Open-world games are a difficult balancing act. Crafting a large world for gamers to explore is completely detached from creating a world worth exploring. If a game’s world is devoid of content, then it doesn’t matter how much digital square footage the developers crammed into the title. In fact, a lack of worthwhile side adventures and activities can make open-world design a detriment. The Legend of Zelda: Tears of the Kingdom doesn’t have to worry about any such problem since wasting time in its open world is actually one of its greatest strengths.
If you have played The Legend of Zelda: Breath of the Wild, you should be fairly familiar with Tears of the Kingdom‘s basic premise and design. Unlike older Zelda games, Tears drops players in a sprawling open world and gives them a few basic waypoints. That’s about it. From there, players receive little direction. They have to scrounge for supplies, manage basic survival mechanics such as heat and cold, and solve puzzles. Tears of the Kingdom utilizes this system but ups the ante so much that you might forget to continue the main story. As it turns out, that’s not really an issue.
The world of Tears of the Kingdom is designed around emergent gameplay. More so than ever, players can expect to encounter random spawns, events, and other activities while wandering around. Those events include Hylian militia members who offer side quests to wipe out Bokoblin encampments, random encounters with boss and miniboss enemies, and falling chunks of floating islands that can be ridden into the sky.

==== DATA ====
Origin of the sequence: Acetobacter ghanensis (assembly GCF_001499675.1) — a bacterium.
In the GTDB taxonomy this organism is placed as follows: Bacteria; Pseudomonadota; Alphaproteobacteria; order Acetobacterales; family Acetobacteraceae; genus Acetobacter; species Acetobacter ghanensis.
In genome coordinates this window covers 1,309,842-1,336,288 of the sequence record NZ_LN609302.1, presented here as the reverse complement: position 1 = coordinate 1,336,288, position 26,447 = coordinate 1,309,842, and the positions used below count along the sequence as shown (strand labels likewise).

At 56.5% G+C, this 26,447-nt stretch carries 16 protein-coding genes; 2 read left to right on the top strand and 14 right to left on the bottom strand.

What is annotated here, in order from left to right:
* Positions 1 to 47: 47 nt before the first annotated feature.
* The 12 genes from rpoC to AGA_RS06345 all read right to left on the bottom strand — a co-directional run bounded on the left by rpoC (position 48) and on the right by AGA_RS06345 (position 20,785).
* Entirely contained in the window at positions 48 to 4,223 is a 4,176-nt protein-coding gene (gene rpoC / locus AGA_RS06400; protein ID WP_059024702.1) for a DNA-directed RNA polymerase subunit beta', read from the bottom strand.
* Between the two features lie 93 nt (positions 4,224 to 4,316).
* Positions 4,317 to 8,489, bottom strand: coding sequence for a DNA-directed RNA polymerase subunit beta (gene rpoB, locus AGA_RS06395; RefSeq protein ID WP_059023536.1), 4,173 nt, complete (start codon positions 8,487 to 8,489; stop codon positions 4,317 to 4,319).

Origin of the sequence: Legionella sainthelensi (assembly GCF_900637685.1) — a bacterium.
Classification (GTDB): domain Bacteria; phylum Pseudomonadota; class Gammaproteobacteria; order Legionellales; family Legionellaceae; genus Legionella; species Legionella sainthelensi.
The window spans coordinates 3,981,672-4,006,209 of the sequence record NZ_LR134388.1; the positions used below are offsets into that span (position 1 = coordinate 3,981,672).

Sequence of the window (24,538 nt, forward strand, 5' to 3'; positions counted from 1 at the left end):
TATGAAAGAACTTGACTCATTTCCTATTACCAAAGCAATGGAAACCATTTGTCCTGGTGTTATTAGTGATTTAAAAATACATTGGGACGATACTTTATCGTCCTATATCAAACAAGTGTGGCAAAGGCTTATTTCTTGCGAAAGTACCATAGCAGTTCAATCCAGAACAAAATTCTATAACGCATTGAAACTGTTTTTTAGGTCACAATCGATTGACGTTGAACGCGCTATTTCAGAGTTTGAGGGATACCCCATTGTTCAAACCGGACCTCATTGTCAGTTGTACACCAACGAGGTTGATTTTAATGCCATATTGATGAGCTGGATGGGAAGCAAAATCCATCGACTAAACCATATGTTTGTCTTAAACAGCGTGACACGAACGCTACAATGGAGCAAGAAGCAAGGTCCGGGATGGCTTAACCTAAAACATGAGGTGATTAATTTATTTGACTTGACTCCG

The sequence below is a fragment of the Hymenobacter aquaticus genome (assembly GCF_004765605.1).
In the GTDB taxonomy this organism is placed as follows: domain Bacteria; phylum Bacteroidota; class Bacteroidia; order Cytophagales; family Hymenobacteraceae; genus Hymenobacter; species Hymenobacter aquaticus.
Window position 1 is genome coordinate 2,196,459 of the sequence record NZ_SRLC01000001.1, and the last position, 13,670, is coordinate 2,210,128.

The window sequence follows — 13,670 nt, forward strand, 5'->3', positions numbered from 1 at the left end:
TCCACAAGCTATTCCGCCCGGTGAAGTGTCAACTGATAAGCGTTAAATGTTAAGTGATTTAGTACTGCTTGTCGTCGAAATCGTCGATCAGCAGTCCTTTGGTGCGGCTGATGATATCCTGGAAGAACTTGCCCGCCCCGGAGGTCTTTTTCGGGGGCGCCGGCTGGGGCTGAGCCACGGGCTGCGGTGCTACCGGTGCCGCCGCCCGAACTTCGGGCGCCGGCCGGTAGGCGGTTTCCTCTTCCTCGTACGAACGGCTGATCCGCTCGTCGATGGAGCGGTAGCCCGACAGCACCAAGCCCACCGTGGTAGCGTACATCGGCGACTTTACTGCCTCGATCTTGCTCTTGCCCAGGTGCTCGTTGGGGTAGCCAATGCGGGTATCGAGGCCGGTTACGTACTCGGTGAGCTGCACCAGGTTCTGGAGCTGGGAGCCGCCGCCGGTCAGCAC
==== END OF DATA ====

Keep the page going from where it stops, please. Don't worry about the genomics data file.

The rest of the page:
Each non-essential distraction sticks out just enough to pique players’ interests. Sometimes, they even combine to form unique events. For instance, during my first Battle Talus fight, I was able to cheese the encounter by abusing Recall on a piece of sky debris, which let me continually glide onto the rock golem’s back. On the one hand, this tactic made the fight trivial. On the other hand, it was only available in the first place as a result of quick thinking and experimentation. This same emergent gameplay extends into the skies above Hyrule, as well as the underground caverns below.
Arguably the best aspect of these side activities (and what makes them so addicting) is how they string to form together an experience that feels just as (if not more) substantial than the main storyline elements of the game. Every time I think I know what I will do when I start a Tears of the Kingdom session, I find another Shrine or Korok challenge to complete, usually back to back. Heck, the second time I delved into the Depths, I originally planned to hunt down Zonaite. Instead, I got distracted by Poe gatherings, which organically led to discovering an underground Yiga base, followed by a surprise boss fight against a Flux Construct. The adrenaline rushes those moments offered made them feel like discoveries rather than distractions from whatever I was supposed to be doing. Besides, you can’t always experience those kinds of adventures by walking Tears of the Kingdom’s main story paths.